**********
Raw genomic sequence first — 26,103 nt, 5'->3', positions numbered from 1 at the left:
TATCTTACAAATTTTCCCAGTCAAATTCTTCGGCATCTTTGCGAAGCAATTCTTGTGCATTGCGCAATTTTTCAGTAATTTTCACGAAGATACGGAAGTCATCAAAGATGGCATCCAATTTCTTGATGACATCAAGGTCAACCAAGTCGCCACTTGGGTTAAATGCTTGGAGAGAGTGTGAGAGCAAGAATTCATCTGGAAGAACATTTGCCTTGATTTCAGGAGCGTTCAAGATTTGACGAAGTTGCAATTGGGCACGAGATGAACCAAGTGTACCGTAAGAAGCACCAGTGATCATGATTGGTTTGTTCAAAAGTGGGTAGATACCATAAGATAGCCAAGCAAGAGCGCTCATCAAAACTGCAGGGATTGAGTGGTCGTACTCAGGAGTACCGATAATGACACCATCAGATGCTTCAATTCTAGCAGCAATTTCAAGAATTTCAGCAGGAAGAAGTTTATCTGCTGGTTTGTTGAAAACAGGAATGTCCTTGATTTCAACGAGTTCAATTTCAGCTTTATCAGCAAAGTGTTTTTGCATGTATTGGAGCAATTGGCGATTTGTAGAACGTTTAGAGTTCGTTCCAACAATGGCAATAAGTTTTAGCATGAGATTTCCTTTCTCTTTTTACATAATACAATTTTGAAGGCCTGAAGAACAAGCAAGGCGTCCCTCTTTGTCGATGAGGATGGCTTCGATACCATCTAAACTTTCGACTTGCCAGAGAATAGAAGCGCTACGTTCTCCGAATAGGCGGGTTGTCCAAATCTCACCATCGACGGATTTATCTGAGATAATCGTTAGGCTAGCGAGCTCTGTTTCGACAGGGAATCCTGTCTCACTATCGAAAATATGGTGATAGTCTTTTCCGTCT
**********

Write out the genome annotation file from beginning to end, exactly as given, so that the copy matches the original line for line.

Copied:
Raw genomic sequence first — 26,103 nt, 5'->3', positions numbered from 1 at the left:
TATCTTACAAATTTTCCCAGTCAAATTCTTCGGCATCTTTGCGAAGCAATTCTTGTGCATTGCGCAATTTTTCAGTAATTTTCACGAAGATACGGAAGTCATCAAAGATGGCATCCAATTTCTTGATGACATCAAGGTCAACCAAGTCGCCACTTGGGTTAAATGCTTGGAGAGAGTGTGAGAGCAAGAATTCATCTGGAAGAACATTTGCCTTGATTTCAGGAGCGTTCAAGATTTGACGAAGTTGCAATTGGGCACGAGATGAACCAAGTGTACCGTAAGAAGCACCAGTGATCATGATTGGTTTGTTCAAAAGTGGGTAGATACCATAAGATAGCCAAGCAAGAGCGCTCATCAAAACTGCAGGGATTGAGTGGTCGTACTCAGGAGTACCGATAATGACACCATCAGATGCTTCAATTCTAGCAGCAATTTCAAGAATTTCAGCAGGAAGAAGTTTATCTGCTGGTTTGTTGAAAACAGGAATGTCCTTGATTTCAACGAGTTCAATTTCAGCTTTATCAGCAAAGTGTTTTTGCATGTATTGGAGCAATTGGCGATTTGTAGAACGTTTAGAGTTCGTTCCAACAATGGCAATAAGTTTTAGCATGAGATTTCCTTTCTCTTTTTACATAATACAATTTTGAAGGCCTGAAGAACAAGCAAGGCGTCCCTCTTTGTCGATGAGGATGGCTTCGATACCATCTAAACTTTCGACTTGCCAGAGAATAGAAGCGCTACGTTCTCCGAATAGGCGGGTTGTCCAAATCTCACCATCGACGGATTTATCTGAGATAATCGTTAGGCTAGCGAGCTCTGTTTCGACAGGGAATCCTGTCTCACTATCGAAAATATGGTGATAGTCTTTTCCGTCT